The fighting uprooted 200,000 civilians, bringing the total number of people displaced by the Kivu conflict to 2 million, causing civil unrest large food shortages and what the United Nations calls "a humanitarian crisis of catastrophic dimensions."
In an interview with the BBC on November 10, 2008, Nkunda threatened to topple the government of the Democratic Republic of Congo if the president, Joseph Kabila, continued to avoid direct negotiations.
Throughout the years Nkunda has come under scrutiny and been accused by a number of organizations of committing human rights abuses. Nkunda was indicted by the Congolese government for war crimes in September 2005.
According to human rights monitors such as Refugees International, Nkunda's troops have been alleged to have committed acts of murder, rape, and pillaging of civilian villages; a charge which Nkunda denies. Amnesty International says his troops have abducted children as young as 12 and forced them to serve as child soldiers.
In May 2002, he was accused of massacring 160 people in Kisangani, prompting UN Human Rights Commissioner Mary Robinson to call for his arrest following the abduction and beating of two UN investigators by his troops. He has claimed that the UN have ignored the widespread attacks on Tutsis in the region as they did during the Rwandan genocide in 1994.
The United Nations has identified Nkunda's CNDP as being one of the main groups responsible for the recruitment of child soldiers in the DRC. Nkunda denies these allegations, stating that as of 2005 he has demobilised 2,500 "young soldiers". His total army was estimated at 7,000–8,000 men.
Nkunda may have been usurped in leadership by fellow general Bosco Ntaganda, who became the new representative of the group. The two might have had a falling out over a massacre of civilians perpetrated by Ntaganda's forces.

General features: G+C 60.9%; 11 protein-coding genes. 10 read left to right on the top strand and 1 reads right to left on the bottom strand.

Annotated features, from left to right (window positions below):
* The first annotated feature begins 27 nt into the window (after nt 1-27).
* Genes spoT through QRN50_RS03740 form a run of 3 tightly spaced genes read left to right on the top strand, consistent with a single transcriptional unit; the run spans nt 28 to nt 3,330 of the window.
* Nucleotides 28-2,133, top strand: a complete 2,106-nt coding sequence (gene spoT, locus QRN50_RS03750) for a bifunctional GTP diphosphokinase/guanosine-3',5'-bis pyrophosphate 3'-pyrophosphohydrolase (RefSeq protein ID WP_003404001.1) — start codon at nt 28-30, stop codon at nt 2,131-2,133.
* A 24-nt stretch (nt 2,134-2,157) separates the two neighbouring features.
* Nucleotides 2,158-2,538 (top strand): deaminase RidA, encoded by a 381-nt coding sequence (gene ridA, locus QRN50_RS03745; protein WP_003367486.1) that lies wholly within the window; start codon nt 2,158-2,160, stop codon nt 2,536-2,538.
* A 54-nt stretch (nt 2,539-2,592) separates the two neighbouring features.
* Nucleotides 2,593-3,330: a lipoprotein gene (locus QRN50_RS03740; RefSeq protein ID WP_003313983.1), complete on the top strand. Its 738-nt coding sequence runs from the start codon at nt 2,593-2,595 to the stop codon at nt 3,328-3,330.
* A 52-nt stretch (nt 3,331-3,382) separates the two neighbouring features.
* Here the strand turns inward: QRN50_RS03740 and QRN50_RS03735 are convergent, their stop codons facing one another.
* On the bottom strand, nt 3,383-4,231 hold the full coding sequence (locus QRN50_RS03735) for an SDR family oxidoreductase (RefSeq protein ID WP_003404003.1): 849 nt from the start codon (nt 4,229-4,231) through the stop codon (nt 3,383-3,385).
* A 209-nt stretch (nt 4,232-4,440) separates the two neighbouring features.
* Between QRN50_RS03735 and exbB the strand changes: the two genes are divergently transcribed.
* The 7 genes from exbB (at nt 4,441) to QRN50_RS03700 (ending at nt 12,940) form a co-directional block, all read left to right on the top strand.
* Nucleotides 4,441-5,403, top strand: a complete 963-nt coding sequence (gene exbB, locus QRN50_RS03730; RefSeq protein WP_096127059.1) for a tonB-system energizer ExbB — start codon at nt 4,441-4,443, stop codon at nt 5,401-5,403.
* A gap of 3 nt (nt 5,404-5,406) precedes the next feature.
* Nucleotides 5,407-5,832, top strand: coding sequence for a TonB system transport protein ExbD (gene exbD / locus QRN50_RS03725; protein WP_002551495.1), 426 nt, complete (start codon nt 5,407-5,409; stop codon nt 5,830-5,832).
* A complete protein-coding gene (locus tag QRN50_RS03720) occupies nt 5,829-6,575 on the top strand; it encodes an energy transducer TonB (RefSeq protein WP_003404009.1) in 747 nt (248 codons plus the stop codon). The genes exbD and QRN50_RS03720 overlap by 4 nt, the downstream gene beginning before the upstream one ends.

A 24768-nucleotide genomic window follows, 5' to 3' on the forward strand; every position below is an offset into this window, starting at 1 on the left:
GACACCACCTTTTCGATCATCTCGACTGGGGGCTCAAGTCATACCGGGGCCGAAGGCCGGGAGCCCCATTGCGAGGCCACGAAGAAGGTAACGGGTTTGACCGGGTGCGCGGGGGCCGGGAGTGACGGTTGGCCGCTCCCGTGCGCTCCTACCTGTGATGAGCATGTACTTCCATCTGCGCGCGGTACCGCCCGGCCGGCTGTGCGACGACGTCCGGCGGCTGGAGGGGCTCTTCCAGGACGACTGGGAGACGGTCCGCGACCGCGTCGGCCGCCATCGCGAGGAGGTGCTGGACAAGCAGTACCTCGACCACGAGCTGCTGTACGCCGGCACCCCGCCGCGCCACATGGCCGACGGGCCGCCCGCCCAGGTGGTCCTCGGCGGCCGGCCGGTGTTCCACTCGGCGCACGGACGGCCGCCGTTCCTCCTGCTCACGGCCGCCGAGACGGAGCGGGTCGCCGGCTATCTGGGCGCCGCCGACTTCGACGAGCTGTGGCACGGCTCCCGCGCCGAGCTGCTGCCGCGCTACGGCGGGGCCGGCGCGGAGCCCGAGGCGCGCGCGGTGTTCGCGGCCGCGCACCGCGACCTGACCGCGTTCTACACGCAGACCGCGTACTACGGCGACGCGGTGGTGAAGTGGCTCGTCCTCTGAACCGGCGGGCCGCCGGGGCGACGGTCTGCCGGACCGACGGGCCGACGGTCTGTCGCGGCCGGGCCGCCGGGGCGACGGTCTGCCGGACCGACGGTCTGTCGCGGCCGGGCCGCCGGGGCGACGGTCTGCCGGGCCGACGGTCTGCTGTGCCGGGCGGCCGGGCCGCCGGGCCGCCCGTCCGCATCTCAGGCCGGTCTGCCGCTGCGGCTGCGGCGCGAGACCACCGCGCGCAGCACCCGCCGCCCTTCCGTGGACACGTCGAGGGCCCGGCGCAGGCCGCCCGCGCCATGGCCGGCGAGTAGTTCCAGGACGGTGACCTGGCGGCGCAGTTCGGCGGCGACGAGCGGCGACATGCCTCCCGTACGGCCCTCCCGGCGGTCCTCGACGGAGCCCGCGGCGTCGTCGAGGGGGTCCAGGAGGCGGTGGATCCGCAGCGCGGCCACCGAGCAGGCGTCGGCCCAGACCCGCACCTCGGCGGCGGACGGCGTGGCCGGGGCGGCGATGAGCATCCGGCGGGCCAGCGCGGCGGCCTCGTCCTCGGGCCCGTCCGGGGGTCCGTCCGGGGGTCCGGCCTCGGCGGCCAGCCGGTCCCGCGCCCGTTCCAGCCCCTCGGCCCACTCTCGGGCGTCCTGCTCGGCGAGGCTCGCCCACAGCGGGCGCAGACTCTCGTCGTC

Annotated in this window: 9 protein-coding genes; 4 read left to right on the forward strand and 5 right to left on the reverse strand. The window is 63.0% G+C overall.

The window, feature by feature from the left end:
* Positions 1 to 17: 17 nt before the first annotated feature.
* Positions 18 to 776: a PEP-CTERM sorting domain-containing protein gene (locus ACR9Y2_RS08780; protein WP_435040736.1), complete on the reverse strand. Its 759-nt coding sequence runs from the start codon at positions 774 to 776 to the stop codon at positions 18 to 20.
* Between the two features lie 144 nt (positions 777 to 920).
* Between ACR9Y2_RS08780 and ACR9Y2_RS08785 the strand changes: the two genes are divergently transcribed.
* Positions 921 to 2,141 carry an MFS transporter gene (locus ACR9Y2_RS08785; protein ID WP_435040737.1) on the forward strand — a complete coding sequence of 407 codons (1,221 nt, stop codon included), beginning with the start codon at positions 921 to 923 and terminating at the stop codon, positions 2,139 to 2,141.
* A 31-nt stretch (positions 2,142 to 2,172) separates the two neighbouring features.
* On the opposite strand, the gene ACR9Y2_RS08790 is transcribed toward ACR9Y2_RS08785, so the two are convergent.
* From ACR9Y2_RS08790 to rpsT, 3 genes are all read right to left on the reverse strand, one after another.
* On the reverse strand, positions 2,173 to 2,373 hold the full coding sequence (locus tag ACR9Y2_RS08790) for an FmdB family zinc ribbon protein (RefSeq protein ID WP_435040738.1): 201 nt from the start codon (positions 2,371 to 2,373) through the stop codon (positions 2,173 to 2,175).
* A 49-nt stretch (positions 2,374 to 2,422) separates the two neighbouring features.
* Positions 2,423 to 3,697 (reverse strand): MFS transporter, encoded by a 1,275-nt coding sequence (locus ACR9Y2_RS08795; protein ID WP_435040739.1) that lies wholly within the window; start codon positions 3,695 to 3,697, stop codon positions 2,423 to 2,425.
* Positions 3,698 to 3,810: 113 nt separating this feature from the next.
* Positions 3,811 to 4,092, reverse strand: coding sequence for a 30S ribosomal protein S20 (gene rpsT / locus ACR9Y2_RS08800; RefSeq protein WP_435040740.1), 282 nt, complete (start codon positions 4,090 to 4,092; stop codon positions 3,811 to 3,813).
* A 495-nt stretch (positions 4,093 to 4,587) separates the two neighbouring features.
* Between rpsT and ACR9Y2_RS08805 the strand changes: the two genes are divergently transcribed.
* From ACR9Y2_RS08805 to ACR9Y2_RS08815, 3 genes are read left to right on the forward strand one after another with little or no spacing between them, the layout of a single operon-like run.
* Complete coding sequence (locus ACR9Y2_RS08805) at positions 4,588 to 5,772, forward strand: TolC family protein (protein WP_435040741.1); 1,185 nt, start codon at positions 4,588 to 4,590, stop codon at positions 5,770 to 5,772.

Capture and arrest
Nkunda was arrested on 22 January 2009 after he had crossed into Rwanda. After unsuccessfully attempting to defeat the CNDP militarily, Congolese president Kabila made a deal with President Kagame of Rwanda to allow Rwandan soldiers into the DRC to uproot FDLR militants in exchange for Rwanda removing Nkunda. Rwandan officials have yet to say if he will be handed over to DR Congo, which has issued an international warrant for his arrest. A military spokesperson said he had been seized after sending three battalions to repel an advance by a joint Congolese-Rwandan force. The force was part of a joint Congolese-Rwandan operation which was launched to hunt Rwandan Hutu militiamen operating in DR Congo. Nkunda is currently being held at an undisclosed location in Rwanda. A Rwandan military spokesman has claimed, however, that Nkunda is being held at Gisenyi, a city in Rubavu district in the Western Province of Rwanda.
On 26 March 2010, the Rwandan Supreme Court ruled that his case could only be heard by a military court, since the military had been responsible for his apprehension. Nkunda's defence had sought in vain to have his detention declared illegal and he has yet to be charged with a crime.
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- In the news: Laurent Nkunda The New Times Retrieved October 25, 2018
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- "Blood Coltan" "Blood Coltan", Interview with alias clayvonsebon at 25:00 mins
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- Stewart Andrew Scott. Laurent Nkunda et la rébellion du Kivu : au coeur de la guerre congolaise. Paris : Karthala, (2008). ISBN 9782811100872
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- Interview with Radio France Internationale, October 2008 (in English)
- Interview with Sunday Monitor, November 2008
- Map of the region controlled by L. Nkunda
- Days after General Nkunda's arrest, doubts and disbelief reign in Rwanda by Josh Kron, Nation, February 4, 2009